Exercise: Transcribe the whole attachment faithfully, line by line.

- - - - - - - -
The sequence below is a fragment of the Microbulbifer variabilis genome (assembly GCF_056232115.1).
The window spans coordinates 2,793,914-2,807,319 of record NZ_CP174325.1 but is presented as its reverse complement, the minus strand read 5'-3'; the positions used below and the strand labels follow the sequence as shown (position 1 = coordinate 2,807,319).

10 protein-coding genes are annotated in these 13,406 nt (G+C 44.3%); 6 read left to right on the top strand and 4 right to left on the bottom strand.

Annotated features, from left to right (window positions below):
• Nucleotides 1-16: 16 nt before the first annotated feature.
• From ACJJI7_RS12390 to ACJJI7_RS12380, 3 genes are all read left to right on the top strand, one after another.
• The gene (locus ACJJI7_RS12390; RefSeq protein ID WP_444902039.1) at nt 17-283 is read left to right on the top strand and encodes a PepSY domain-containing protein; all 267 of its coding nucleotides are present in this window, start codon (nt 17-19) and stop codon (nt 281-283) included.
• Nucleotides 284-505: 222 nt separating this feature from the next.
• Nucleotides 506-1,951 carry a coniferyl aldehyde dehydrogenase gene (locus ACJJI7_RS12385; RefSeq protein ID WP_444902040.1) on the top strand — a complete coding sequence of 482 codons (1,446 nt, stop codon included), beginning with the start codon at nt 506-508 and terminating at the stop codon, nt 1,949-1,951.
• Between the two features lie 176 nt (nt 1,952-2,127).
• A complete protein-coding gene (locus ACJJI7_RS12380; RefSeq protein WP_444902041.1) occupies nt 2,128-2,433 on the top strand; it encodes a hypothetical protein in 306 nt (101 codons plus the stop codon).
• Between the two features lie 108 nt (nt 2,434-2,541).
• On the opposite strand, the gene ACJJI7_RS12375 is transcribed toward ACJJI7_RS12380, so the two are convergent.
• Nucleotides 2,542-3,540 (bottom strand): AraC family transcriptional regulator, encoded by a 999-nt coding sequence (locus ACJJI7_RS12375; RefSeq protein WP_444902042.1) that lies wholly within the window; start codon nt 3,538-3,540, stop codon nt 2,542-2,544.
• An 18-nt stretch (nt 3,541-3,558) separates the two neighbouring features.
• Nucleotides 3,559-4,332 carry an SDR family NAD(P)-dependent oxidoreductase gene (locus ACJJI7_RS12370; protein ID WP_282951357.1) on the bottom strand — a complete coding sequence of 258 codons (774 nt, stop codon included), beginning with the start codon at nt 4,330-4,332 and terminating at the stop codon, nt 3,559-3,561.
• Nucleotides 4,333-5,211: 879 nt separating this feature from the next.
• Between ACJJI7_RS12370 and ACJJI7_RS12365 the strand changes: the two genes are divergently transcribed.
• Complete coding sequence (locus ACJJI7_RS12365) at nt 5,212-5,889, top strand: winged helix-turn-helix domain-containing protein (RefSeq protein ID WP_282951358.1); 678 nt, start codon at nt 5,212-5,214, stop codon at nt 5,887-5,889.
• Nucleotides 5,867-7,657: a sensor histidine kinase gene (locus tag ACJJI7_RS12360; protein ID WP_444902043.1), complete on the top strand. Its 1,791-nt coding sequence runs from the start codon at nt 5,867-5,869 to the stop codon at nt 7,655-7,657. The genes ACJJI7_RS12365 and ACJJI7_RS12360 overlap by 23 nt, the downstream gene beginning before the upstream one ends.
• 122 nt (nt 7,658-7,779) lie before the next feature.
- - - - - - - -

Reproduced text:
The sequence below is a fragment of the Microbulbifer variabilis genome (assembly GCF_056232115.1).
The window spans coordinates 2,793,914-2,807,319 of record NZ_CP174325.1 but is presented as its reverse complement, the minus strand read 5'-3'; the positions used below and the strand labels follow the sequence as shown (position 1 = coordinate 2,807,319).

10 protein-coding genes are annotated in these 13,406 nt (G+C 44.3%); 6 read left to right on the top strand and 4 right to left on the bottom strand.

Annotated features, from left to right (window positions below):
• Nucleotides 1-16: 16 nt before the first annotated feature.
• From ACJJI7_RS12390 to ACJJI7_RS12380, 3 genes are all read left to right on the top strand, one after another.
• The gene (locus ACJJI7_RS12390; RefSeq protein ID WP_444902039.1) at nt 17-283 is read left to right on the top strand and encodes a PepSY domain-containing protein; all 267 of its coding nucleotides are present in this window, start codon (nt 17-19) and stop codon (nt 281-283) included.
• Nucleotides 284-505: 222 nt separating this feature from the next.
• Nucleotides 506-1,951 carry a coniferyl aldehyde dehydrogenase gene (locus ACJJI7_RS12385; RefSeq protein ID WP_444902040.1) on the top strand — a complete coding sequence of 482 codons (1,446 nt, stop codon included), beginning with the start codon at nt 506-508 and terminating at the stop codon, nt 1,949-1,951.
• Between the two features lie 176 nt (nt 1,952-2,127).
• A complete protein-coding gene (locus ACJJI7_RS12380; RefSeq protein WP_444902041.1) occupies nt 2,128-2,433 on the top strand; it encodes a hypothetical protein in 306 nt (101 codons plus the stop codon).
• Between the two features lie 108 nt (nt 2,434-2,541).
• On the opposite strand, the gene ACJJI7_RS12375 is transcribed toward ACJJI7_RS12380, so the two are convergent.
• Nucleotides 2,542-3,540 (bottom strand): AraC family transcriptional regulator, encoded by a 999-nt coding sequence (locus ACJJI7_RS12375; RefSeq protein WP_444902042.1) that lies wholly within the window; start codon nt 3,538-3,540, stop codon nt 2,542-2,544.
• An 18-nt stretch (nt 3,541-3,558) separates the two neighbouring features.
• Nucleotides 3,559-4,332 carry an SDR family NAD(P)-dependent oxidoreductase gene (locus ACJJI7_RS12370; protein ID WP_282951357.1) on the bottom strand — a complete coding sequence of 258 codons (774 nt, stop codon included), beginning with the start codon at nt 4,330-4,332 and terminating at the stop codon, nt 3,559-3,561.
• Nucleotides 4,333-5,211: 879 nt separating this feature from the next.
• Between ACJJI7_RS12370 and ACJJI7_RS12365 the strand changes: the two genes are divergently transcribed.
• Complete coding sequence (locus ACJJI7_RS12365) at nt 5,212-5,889, top strand: winged helix-turn-helix domain-containing protein (RefSeq protein ID WP_282951358.1); 678 nt, start codon at nt 5,212-5,214, stop codon at nt 5,887-5,889.
• Nucleotides 5,867-7,657: a sensor histidine kinase gene (locus tag ACJJI7_RS12360; protein ID WP_444902043.1), complete on the top strand. Its 1,791-nt coding sequence runs from the start codon at nt 5,867-5,869 to the stop codon at nt 7,655-7,657. The genes ACJJI7_RS12365 and ACJJI7_RS12360 overlap by 23 nt, the downstream gene beginning before the upstream one ends.
• 122 nt (nt 7,658-7,779) lie before the next feature.